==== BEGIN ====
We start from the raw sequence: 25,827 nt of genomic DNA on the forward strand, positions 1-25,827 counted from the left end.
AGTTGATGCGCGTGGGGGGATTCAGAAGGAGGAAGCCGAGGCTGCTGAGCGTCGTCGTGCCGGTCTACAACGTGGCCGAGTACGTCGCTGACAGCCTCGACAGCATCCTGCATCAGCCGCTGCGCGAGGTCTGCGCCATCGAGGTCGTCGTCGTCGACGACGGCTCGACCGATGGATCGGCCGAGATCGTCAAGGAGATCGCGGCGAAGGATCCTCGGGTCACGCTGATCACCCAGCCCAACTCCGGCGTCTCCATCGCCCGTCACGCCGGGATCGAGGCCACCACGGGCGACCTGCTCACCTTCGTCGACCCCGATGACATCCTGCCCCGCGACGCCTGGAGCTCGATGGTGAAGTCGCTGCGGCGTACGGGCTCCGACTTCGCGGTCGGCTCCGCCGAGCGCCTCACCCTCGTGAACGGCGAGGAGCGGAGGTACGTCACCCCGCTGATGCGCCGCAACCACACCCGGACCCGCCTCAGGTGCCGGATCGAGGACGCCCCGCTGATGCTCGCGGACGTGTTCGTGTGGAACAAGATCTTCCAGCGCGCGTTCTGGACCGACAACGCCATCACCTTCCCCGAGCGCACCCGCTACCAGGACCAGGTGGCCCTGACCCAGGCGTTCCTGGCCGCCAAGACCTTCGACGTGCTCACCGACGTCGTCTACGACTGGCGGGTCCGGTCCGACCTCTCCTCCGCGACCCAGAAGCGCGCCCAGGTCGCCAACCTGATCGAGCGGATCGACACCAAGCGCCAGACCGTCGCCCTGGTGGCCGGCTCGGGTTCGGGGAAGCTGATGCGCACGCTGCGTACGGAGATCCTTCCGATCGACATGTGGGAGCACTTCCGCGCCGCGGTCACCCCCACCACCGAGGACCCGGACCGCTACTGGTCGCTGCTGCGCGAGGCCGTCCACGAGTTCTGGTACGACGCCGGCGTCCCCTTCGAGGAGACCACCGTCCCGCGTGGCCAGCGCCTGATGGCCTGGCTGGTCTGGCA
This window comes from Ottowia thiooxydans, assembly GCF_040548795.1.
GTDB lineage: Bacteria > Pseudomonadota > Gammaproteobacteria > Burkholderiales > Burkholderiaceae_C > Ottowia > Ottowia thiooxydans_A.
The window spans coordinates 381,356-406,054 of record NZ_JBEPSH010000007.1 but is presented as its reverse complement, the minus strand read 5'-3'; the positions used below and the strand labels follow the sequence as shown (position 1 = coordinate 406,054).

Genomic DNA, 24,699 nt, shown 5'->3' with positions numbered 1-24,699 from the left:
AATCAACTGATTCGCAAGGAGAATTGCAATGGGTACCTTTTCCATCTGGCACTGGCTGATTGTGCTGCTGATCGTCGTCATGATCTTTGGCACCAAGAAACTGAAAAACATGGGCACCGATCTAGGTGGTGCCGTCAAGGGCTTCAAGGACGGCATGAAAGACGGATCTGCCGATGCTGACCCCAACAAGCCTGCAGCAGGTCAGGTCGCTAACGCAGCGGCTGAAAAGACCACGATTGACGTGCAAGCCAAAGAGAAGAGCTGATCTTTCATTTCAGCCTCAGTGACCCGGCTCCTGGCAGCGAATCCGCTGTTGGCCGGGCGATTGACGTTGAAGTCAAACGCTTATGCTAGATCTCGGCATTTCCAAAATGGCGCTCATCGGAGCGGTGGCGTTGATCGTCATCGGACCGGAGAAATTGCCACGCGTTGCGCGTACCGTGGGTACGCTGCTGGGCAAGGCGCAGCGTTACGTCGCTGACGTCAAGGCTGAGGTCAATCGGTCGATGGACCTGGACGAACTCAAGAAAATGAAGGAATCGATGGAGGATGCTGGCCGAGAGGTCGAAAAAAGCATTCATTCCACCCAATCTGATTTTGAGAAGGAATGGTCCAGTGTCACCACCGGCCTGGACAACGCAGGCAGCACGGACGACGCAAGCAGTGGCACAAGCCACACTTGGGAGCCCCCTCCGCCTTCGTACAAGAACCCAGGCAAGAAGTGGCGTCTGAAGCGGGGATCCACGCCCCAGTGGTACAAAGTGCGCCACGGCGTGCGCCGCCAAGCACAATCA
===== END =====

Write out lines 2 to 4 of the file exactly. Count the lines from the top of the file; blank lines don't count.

AGTTGATGCGCGTGGGGGGATTCAGAAGGAGGAAGCCGAGGCTGCTGAGCGTCGTCGTGCCGGTCTACAACGTGGCCGAGTACGTCGCTGACAGCCTCGACAGCATCCTGCATCAGCCGCTGCGCGAGGTCTGCGCCATCGAGGTCGTCGTCGTCGACGACGGCTCGACCGATGGATCGGCCGAGATCGTCAAGGAGATCGCGGCGAAGGATCCTCGGGTCACGCTGATCACCCAGCCCAACTCCGGCGTCTCCATCGCCCGTCACGCCGGGATCGAGGCCACCACGGGCGACCTGCTCACCTTCGTCGACCCCGATGACATCCTGCCCCGCGACGCCTGGAGCTCGATGGTGAAGTCGCTGCGGCGTACGGGCTCCGACTTCGCGGTCGGCTCCGCCGAGCGCCTCACCCTCGTGAACGGCGAGGAGCGGAGGTACGTCACCCCGCTGATGCGCCGCAACCACACCCGGACCCGCCTCAGGTGCCGGATCGAGGACGCCCCGCTGATGCTCGCGGACGTGTTCGTGTGGAACAAGATCTTCCAGCGCGCGTTCTGGACCGACAACGCCATCACCTTCCCCGAGCGCACCCGCTACCAGGACCAGGTGGCCCTGACCCAGGCGTTCCTGGCCGCCAAGACCTTCGACGTGCTCACCGACGTCGTCTACGACTGGCGGGTCCGGTCCGACCTCTCCTCCGCGACCCAGAAGCGCGCCCAGGTCGCCAACCTGATCGAGCGGATCGACACCAAGCGCCAGACCGTCGCCCTGGTGGCCGGCTCGGGTTCGGGGAAGCTGATGCGCACGCTGCGTACGGAGATCCTTCCGATCGACATGTGGGAGCACTTCCGCGCCGCGGTCACCCCCACCACCGAGGACCCGGACCGCTACTGGTCGCTGCTGCGCGAGGCCGTCCACGAGTTCTGGTACGACGCCGGCGTCCCCTTCGAGGAGACCACCGTCCCGCGTGGCCAGCGCCTGATGGCCTGGCTGGTCTGGCA
This window comes from Ottowia thiooxydans, assembly GCF_040548795.1.
GTDB lineage: Bacteria > Pseudomonadota > Gammaproteobacteria > Burkholderiales > Burkholderiaceae_C > Ottowia > Ottowia thiooxydans_A.